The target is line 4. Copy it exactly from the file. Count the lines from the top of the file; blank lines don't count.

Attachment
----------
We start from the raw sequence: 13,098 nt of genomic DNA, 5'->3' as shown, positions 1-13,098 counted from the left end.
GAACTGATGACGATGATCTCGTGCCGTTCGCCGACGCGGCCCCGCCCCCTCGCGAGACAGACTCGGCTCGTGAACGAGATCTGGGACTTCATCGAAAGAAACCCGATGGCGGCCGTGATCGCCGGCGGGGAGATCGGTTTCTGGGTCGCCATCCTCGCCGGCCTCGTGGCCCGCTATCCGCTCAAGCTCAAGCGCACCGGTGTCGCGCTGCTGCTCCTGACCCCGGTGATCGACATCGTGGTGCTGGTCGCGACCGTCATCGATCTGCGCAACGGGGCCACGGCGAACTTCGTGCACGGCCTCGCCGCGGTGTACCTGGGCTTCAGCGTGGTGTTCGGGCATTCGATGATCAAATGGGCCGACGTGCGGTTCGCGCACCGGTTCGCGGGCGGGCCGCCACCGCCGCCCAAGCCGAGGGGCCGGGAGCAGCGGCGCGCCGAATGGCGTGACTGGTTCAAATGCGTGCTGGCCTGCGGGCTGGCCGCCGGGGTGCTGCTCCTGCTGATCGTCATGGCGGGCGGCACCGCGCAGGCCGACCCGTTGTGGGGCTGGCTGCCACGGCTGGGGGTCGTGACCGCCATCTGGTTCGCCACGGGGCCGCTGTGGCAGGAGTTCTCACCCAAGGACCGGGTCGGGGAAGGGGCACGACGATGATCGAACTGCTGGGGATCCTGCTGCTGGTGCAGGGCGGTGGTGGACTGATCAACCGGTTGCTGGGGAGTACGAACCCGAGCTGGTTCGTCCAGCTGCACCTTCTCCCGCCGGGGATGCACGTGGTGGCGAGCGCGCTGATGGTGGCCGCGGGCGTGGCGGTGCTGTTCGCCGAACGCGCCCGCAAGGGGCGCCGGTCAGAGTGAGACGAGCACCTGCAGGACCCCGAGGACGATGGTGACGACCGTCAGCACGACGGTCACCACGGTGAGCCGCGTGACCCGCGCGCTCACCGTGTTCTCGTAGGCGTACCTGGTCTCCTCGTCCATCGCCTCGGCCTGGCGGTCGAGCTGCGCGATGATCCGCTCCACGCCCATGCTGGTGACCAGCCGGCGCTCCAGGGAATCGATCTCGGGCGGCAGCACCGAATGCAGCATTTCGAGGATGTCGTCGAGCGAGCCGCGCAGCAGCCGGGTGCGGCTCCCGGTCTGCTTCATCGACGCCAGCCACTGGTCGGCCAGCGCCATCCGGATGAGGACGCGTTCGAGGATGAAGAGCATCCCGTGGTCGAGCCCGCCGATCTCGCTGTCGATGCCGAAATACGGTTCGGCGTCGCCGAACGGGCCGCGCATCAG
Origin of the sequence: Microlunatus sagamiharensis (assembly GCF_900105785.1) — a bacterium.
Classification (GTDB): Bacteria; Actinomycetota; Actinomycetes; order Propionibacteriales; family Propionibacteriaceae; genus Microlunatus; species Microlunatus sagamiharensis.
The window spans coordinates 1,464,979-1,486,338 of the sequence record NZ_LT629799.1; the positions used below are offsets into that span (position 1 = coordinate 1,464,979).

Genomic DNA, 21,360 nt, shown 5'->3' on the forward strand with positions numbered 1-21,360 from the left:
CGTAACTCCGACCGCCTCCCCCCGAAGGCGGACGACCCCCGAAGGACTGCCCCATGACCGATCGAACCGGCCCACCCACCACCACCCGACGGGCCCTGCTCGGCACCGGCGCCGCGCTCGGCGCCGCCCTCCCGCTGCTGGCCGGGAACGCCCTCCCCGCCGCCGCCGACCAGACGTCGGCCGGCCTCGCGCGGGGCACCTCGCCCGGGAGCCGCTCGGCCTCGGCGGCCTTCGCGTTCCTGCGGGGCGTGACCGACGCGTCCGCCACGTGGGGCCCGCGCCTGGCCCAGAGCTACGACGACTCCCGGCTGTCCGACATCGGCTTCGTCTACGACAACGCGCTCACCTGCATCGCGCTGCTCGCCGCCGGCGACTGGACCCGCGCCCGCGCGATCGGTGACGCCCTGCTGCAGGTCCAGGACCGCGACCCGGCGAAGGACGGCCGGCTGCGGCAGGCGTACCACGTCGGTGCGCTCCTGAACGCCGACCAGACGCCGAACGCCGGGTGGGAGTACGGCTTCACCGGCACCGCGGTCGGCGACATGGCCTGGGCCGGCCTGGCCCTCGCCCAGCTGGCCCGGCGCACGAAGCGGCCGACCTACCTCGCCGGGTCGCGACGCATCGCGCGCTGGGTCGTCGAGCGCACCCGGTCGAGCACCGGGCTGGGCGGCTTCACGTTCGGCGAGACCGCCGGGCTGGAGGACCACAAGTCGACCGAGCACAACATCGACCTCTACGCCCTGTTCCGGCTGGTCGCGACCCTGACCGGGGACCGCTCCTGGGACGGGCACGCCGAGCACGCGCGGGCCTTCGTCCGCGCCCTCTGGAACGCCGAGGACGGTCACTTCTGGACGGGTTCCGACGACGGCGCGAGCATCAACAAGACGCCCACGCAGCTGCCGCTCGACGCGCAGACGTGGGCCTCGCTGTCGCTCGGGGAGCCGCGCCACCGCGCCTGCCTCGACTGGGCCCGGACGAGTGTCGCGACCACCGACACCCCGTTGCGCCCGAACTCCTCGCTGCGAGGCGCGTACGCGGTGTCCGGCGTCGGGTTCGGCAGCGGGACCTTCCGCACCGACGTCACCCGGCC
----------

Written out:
Classification (GTDB): Bacteria; Actinomycetota; Actinomycetes; order Propionibacteriales; family Propionibacteriaceae; genus Microlunatus; species Microlunatus sagamiharensis.